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Comment Re:Desktops vs Mobile (Score 1) 250

At no point did I say iOS was "clean and easy." I said it's possible with C#. Having said that, I use Xamarin a lot and their AOT compilation technique - while a little unwieldy if you're not on a Mac - works surprisingly well.

If Xamarin can do what they've done with C#/.NET then obviously it's POSSIBLE to do this in Java, but I haven't seen any actual implementation. This is why I said "right now." Or maybe I've missed the Java project that allows you to share 90% of your code between iOS, Android, and Windows.

If by "back end" you mean server side infrastructure you are correct, but only because Xamarin doesn't have to pay much attention to the back end. .NET has an entire stack devoted to such matters and Microsoft foots the bill on maintaining it. Xamarin just focuses on the "last mile" if you will.

Comment Re:Desktops vs Mobile (Score 1) 250

"99.5% of the code I encounter doesn't use above Java 1.4 or .Net 2.0, so all the nifty language features are pretty much theoretical sizzle on roughly the same steak. And even so, the nifty features often have negative value because they while save the programmer 2-3% of his or her time, the maintainers often end up breaking things because they're not all that familiar with the new hotness in language features."

Obviously I can't tell you what you've seen but, in comparison, I see LINQ (.NET 3.0 I think) everywhere. Async/await is pretty popular too but it is newer and isn't as universally usable so it is not as common as LINQ.

Comment Re:Desktops vs Mobile (Score 3, Interesting) 250

It depends on your situation but, right now, C# is the only language that you can use to write programs for Windows Desktop (including Win32/.NET/Modern), Web, Mac Desktop, Android, and iOS.

And with all of the OWIN stuff you'll be able to run pristine .NET apps on OS X and Linux.

And you'll be able to host all of this code in one source-controlled Visual Studio project.

It may not be a reason to switch a shop entirely, but there is definitely a unique value-proposition.

Comment Re:Uber's in a completely different market (Score 1) 183

So I live in Downtown Atlanta Ga which is far from suburban. There are plenty of taxi stands around but I prefer to use Uber. Why? Because almost invariably the taxis do not operate "within the law as the state, the counties, and the cities require."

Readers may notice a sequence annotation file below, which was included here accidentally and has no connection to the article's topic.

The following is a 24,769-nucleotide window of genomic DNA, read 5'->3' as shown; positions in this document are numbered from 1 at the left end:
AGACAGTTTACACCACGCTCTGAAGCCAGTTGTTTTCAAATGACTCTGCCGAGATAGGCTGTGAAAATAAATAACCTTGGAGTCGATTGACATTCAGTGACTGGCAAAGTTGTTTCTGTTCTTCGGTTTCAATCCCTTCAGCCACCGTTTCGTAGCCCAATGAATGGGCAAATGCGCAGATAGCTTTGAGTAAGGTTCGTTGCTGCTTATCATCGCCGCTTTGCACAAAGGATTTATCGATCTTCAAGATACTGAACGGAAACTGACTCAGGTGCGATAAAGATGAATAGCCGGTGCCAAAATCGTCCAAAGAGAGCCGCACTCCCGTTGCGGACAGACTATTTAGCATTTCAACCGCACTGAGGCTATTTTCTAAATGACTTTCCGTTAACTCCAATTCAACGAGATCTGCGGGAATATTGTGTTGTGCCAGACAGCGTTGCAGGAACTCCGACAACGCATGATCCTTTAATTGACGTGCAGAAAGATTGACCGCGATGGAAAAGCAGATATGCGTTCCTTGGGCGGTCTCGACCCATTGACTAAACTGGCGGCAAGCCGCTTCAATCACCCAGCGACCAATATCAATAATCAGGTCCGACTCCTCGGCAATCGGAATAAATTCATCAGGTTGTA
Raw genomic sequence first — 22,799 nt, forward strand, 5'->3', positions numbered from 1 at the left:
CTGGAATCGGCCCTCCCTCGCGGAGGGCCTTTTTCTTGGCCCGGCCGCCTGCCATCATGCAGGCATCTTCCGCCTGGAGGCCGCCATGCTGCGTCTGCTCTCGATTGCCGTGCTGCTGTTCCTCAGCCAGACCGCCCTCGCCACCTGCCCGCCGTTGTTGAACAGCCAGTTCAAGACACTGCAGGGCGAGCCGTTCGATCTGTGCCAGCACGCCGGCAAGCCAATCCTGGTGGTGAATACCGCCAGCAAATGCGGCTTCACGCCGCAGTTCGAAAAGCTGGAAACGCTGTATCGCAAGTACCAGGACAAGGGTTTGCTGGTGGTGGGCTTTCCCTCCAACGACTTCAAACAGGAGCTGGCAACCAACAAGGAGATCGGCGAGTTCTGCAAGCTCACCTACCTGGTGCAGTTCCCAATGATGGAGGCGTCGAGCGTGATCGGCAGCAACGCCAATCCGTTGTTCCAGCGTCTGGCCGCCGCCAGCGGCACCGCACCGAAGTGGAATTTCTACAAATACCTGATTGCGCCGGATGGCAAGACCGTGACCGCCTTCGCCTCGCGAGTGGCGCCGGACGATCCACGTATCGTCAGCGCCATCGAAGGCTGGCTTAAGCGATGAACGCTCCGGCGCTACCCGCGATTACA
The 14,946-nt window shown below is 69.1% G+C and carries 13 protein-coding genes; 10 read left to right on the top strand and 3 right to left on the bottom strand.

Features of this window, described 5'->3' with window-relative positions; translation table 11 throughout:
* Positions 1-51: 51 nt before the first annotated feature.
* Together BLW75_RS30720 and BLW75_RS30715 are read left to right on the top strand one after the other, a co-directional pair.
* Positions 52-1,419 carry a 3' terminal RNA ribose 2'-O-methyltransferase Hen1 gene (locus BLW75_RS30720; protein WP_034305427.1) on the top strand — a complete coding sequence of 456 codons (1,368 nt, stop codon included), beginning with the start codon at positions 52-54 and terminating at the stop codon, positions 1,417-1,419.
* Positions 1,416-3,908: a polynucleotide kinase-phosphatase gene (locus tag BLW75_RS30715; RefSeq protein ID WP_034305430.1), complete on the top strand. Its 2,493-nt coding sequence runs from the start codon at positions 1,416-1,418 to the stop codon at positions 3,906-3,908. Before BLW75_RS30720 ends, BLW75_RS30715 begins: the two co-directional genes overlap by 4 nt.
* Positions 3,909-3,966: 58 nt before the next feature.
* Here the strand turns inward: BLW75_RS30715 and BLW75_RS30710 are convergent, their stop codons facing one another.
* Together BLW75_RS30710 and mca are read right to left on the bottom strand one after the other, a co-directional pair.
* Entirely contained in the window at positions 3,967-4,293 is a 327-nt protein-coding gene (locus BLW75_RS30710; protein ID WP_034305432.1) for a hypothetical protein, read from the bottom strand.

When I walk up to a cab they ask me where I'm going, and if I'm not going very far they almost always refuse to give me a ride. Many also don't turn on their fare meters and make up rates (I've lived Downtown for 16 years, I know what a ride is supposed to cost). My understanding is that both of these actions are in violation of the ordinances that govern the operation of Taxis in the city.

Could I report these people or challenge their bogus practices? Sure. But instead I just take Uber where these issues don't exist and I ALWAYS get excellent customer service - whether in a Town Car or a Hyundai.

The situation in other cities might be different, but here, the cab drivers have dug their own graves.

Comment Re:Denning Mobile Robotics (Score 1) 139

The robots might be cheaper today. Especially if it is just a webcam, microphone, motorized wheels, battery and the cheapest wireless networking computer being operated by a server in a more secure area of the store.

I imagine a single guard monitoring feeds from ten of these roaming around a wal-mart. The guard doesn't even have to be in the wal-mart. Throw a blanket over it and the guard knows something is wrong and calls physical security.

Throw in some advanced mapping that can compare expected camera images to actual images and use the human to examine positive signals and dismiss the false positives. You might be able to up that human monitor to monitor 100 to 1000 units depending on the false positive rate and the rate of actual incidents.

99% of the time, nothing is happening during security guard duty.

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